There has never been a time when somebody in our government was not misbehaving in some kind of way, whether it’s overthrowing democratically elected presidents of other countries or tailoring legislation to fill the pockets of campaign donors. The latest misbehavior has involved the surveillance of the Associated Press by the Justice Department as part of an investigation of leaks of classified information and the targeted scrutiny of conservative political “non-profits” by the IRS. The sad irony in these incidents is that the government is behaving undemocratically and very clumsily in response to issues that are legitimately undermining our democracy. Continue reading
A number of people in my church have been impacted by the game of chicken known as sequestration that Obama and the Republicans are playing with one another. Almost everyone either works for the civilian sector of the government, a government contractor, or the military. Several people have lost their jobs; many have been furloughed. And that’s why I’m more than a little bit hot about the way that Congress has suddenly bolted in action to exempt the FAA from sequestration rules so that people won’t have to wait in line at airports. It’s an illustration of the uniquely American religious belief in ideology without consequences. Continue reading
There’s something attractive about Mark Driscoll to Methodists in a Clint Eastwood (pre-chair-incident) kind of way. We often see our denomination’s attendance decline as punishment for our unwillingness to “stand up for the truth,” “call sin a sin,” use words like hell and Satan and wrath in our sermons, etc. We’re surrounded by independent evangelical megachurches whose preachers have booming baritone voices that tell it like it is, which is why they’re growing faster than any tower Babel ever built. And then Driscoll tweets this:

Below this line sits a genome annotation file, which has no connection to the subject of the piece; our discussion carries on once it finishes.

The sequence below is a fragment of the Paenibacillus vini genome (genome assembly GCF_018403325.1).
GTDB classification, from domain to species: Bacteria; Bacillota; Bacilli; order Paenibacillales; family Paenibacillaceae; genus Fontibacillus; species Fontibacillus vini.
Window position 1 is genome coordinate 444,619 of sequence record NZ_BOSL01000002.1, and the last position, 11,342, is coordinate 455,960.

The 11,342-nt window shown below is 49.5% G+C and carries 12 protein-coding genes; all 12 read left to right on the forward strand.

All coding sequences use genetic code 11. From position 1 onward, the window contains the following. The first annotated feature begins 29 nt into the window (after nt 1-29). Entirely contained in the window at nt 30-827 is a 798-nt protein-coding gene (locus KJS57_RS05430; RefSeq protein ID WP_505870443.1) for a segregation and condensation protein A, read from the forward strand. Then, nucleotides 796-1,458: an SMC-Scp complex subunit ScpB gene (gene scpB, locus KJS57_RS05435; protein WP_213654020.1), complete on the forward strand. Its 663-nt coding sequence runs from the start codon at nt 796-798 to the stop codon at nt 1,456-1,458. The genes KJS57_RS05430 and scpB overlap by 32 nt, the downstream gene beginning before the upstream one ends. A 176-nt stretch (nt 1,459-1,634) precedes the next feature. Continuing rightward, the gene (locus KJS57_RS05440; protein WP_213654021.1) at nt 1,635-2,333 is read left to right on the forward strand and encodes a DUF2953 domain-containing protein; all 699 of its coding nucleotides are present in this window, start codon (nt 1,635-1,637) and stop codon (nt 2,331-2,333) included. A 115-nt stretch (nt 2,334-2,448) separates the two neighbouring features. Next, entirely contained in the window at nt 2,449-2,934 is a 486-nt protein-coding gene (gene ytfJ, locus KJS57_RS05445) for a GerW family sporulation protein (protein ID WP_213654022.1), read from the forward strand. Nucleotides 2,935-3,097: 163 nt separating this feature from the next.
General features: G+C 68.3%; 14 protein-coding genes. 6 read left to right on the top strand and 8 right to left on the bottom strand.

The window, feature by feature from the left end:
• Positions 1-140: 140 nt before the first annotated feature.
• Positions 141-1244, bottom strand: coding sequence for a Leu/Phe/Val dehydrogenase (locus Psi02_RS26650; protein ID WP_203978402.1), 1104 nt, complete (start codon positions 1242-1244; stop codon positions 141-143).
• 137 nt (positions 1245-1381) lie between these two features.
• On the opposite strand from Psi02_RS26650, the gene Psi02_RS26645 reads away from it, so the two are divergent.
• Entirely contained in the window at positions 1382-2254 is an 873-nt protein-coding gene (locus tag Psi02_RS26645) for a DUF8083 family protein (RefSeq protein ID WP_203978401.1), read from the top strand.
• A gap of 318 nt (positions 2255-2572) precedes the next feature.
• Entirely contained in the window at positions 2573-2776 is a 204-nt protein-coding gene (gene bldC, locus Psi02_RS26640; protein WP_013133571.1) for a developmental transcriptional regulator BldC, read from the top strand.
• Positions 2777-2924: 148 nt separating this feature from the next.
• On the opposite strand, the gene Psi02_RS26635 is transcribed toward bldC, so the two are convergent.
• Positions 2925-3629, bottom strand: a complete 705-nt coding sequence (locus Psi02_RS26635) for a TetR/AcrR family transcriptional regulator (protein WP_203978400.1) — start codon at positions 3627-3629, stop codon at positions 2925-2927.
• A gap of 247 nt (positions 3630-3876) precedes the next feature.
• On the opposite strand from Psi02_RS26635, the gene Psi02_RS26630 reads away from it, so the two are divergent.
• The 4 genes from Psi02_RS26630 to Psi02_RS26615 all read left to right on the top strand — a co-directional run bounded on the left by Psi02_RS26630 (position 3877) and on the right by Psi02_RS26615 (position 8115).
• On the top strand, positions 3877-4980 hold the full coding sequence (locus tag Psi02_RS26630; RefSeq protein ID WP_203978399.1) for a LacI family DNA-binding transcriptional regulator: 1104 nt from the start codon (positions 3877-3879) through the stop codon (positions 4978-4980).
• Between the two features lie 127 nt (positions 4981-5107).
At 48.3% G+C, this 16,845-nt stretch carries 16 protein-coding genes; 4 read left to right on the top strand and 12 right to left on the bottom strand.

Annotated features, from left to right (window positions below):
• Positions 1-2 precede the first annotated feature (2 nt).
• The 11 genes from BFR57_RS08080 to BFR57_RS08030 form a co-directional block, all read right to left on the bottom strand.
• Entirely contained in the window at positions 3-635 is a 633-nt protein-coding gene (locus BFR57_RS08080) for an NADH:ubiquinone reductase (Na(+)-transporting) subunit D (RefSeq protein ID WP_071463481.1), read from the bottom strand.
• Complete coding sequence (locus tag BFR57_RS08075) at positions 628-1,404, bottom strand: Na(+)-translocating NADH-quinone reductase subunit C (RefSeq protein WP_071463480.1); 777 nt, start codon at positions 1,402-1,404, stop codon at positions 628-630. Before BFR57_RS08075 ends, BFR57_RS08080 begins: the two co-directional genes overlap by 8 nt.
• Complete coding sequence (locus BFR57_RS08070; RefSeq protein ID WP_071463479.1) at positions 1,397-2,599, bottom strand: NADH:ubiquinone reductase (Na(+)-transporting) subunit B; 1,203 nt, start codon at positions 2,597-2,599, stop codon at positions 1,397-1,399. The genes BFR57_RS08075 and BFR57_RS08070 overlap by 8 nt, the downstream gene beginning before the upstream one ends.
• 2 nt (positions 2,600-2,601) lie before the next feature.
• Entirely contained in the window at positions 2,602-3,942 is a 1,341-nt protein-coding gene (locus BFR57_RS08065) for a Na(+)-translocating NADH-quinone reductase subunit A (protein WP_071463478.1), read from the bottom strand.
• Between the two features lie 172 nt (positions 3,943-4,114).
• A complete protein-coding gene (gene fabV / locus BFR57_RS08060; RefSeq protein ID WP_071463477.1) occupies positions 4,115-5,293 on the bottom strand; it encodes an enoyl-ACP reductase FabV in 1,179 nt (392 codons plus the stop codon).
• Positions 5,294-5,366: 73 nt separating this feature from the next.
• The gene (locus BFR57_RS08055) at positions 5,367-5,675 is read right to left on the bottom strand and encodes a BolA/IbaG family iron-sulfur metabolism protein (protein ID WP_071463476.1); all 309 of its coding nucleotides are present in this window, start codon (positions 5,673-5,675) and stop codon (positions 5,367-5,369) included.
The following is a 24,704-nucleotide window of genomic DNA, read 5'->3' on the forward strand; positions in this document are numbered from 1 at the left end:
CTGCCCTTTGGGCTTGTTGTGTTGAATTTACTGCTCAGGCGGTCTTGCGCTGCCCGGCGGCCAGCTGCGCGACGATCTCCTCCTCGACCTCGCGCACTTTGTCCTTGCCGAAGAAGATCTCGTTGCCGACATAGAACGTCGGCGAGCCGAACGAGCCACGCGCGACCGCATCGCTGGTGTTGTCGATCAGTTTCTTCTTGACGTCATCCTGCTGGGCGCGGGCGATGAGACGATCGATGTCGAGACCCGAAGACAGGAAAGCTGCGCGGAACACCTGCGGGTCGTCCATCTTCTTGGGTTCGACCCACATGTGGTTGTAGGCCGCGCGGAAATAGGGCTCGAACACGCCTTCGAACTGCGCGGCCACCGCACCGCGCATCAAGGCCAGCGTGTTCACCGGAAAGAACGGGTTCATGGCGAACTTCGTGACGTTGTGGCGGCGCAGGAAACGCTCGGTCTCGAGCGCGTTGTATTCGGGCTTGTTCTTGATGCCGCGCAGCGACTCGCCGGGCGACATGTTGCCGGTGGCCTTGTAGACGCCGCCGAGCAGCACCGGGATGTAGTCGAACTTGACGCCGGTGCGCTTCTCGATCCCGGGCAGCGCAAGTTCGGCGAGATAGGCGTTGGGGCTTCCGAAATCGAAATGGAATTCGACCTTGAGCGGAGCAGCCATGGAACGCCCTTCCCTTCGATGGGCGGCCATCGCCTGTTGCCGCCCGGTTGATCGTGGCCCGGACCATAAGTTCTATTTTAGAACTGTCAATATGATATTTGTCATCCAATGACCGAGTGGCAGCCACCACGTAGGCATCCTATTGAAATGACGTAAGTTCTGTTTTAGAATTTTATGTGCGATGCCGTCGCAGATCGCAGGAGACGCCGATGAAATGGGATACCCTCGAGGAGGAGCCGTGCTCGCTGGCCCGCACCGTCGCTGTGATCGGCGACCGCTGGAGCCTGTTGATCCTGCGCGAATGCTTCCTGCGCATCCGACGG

One of the most cogent things that Barack Obama said during his 2008 presidential campaigns was that he would sit down with America’s enemies since it’s bad strategy to “punish” them by not talking with them. He was widely ridiculed by people whose heroes Ronald Reagan and Richard Nixon accomplished their greatest foreign policy achievements with the USSR and China precisely through their willingness to treat America’s enemies with dignity, which happened in a different time before American politics became an adolescent conversation. It has been painful to watch Obama walk back his stance so thoroughly that instead of continuing the somewhat successful (though expensive) counter-insurgency strategy of building relationships with enemies that worked in Iraq, now he sends in drones to speak with bombs and missiles instead. How would the Cuban Missile Crisis have gone if Kennedy had “refused to negotiate with terrorists”? Probably about as well as the Gaza disaster is going for Israel. The Communists were no less ideologically committed to the fall of America than Hamas is committed to the fall of Israel. And yet instead of negotiating with Ahmed al-Jabari, the Hamas military chief, Israel assassinated him, which was a huge strategic blunder if they have a genuine interest in peace.
What I learned from last night’s final presidential debate (which was the first one I watched) is that the way you “win” mostly has to do with how long you can talk without taking a breath or how willing you are to yell “Liar, liar, pants on fire” while the other guy is in the middle of what he’s saying. The fundamental thing Romney and Obama agreed on is the importance of projecting strength in US foreign policy. “Strength” seems to be defined as not apologizing for anything the US has done in the past and making sure that other nations understand that the US knows what’s best for them. I realize we live in a secular nation-state, but I am really bothered by how thoroughly un-Biblical that way of thinking is. Whether or not it’s effective foreign policy from a realpolitik perspective, the Bible calls us to integrity, not strength.